UK firms more worried about Brexit than GDPR

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IT decision makers across the UK have begun to see how data regulation can positively impact their organizations' commercial operations according to new research from NetApp.

The firm surveyed IT managers, CIOs and CTOs across 501 UK-based businesses to find that more than half (53 percent) say that data regulation has or will have a positive impact while only 18 percent have seen or anticipate a negative impact.

The new findings indicate a substantial change since NetApp's survey conducted before GDPR went into effect when only 30 percent of UK IT decision makers said the new regulation would improve their competitive advantage.

Data privacy awareness has also continued to develop among UK organizations with the majority (68 percent) saying their level of concern for data privacy has increased since GDPR was implemented. However, 30 percent say their level of concern has remained the same since May 2018 and just two percent claim their level of concern has reduced.

Data sovereignty

NetApp's survey also revealed that many organizations have turned to data sovereignty to maintain compliance with data privacy regulations.

When preparing for Brexit, 66 percent of UK companies gave 'major' to 'some' consideration to data sovereignty. Nearly half of the organizations surveyed (47 percent) think that their Brexit-related data sovereignty concerns will eclipse their pre and post GDPR worries with a quarter (24 percent) thinking they will be the same.

However, while 23 percent of UK companies cannot say whether they worry more about GDPR or Brexit, only six percent say they worry less about Brexit than they do about GDPR.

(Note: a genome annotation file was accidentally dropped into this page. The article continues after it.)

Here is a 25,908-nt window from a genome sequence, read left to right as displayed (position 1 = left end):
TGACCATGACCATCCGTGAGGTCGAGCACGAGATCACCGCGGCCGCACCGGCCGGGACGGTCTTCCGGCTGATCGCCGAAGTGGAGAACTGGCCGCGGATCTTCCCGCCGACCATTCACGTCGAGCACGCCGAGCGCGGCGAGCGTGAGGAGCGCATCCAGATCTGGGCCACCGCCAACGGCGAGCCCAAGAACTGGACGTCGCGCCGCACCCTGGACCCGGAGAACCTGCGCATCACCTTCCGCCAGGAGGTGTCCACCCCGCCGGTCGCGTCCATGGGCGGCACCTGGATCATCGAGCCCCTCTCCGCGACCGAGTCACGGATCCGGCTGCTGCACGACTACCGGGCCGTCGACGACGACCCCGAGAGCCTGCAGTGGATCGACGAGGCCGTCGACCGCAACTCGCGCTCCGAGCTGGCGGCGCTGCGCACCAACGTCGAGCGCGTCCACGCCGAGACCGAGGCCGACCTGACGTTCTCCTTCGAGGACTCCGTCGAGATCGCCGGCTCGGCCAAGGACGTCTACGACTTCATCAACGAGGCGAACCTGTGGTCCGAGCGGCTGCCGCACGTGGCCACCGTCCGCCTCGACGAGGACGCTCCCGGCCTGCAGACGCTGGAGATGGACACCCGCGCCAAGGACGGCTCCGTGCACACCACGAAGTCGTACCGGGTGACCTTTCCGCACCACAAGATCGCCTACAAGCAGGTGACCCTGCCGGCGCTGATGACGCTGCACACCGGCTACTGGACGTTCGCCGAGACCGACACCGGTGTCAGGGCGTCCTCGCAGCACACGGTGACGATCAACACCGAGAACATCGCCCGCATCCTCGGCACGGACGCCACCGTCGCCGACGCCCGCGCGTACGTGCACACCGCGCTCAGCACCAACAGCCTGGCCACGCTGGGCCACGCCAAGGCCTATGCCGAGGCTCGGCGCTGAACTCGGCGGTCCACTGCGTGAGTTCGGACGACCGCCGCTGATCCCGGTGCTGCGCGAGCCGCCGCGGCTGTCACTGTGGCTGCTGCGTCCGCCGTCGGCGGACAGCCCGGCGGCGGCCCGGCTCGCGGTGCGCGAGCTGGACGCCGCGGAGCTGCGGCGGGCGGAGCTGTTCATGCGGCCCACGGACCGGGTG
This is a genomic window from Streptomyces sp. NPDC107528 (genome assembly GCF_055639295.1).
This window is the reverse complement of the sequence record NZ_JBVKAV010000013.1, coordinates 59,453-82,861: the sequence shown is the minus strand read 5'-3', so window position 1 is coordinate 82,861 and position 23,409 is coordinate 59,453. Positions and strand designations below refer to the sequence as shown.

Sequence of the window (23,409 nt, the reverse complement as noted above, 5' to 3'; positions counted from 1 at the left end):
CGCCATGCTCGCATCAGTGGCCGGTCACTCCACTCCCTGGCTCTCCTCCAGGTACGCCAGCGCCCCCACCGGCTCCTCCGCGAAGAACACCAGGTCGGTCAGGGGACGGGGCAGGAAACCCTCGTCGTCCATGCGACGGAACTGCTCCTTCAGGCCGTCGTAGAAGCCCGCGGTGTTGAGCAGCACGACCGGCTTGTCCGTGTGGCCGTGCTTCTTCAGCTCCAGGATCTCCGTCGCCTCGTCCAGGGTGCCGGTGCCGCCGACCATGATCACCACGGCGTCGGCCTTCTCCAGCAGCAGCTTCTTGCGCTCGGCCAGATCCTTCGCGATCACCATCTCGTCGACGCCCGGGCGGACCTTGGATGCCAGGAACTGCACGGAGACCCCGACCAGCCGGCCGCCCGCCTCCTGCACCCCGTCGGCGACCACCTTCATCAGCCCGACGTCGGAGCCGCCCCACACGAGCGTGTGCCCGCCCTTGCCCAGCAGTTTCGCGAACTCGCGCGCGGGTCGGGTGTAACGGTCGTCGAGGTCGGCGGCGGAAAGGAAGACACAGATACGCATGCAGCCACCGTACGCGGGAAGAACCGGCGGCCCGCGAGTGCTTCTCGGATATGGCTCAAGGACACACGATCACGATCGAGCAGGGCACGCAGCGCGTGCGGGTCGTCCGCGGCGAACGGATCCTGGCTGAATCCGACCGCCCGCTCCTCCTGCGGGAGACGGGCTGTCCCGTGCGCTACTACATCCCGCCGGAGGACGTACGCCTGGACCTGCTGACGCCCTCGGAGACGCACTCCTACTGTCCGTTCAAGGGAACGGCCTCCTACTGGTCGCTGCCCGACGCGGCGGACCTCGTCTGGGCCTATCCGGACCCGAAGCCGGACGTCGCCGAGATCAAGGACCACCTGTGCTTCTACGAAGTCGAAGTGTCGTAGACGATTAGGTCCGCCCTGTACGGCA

NetApp's Cloud Solutions Marketing Manager, EMEA, Martin Warren explained that businesses should continue to build solid data protection policies to help combat their Brexit fears, saying:

“The uncertainties around Brexit affect companies in numerous ways, including in their data management preparations. It is therefore encouraging to see many UK businesses already focussing on data regulation and privacy. Whilst this is partly driven by legislation and specifically the GDPR, there is now also a better understanding of how data regulation positively contributes to the commercial success of an organisation. As more details around Brexit emerge over the coming months, the best course of action for companies is to continue to build solid data protection and data governance processes, to ensure compliance with current legislation and preparedness for any future developments.” 

Anthony Spadafora

After working with the TechRadar Pro team for the last several years, Anthony is now the security and networking editor at Tom’s Guide where he covers everything from data breaches and ransomware gangs to the best way to cover your whole home or business with Wi-Fi. When not writing, you can find him tinkering with PCs and game consoles, managing cables and upgrading his smart home.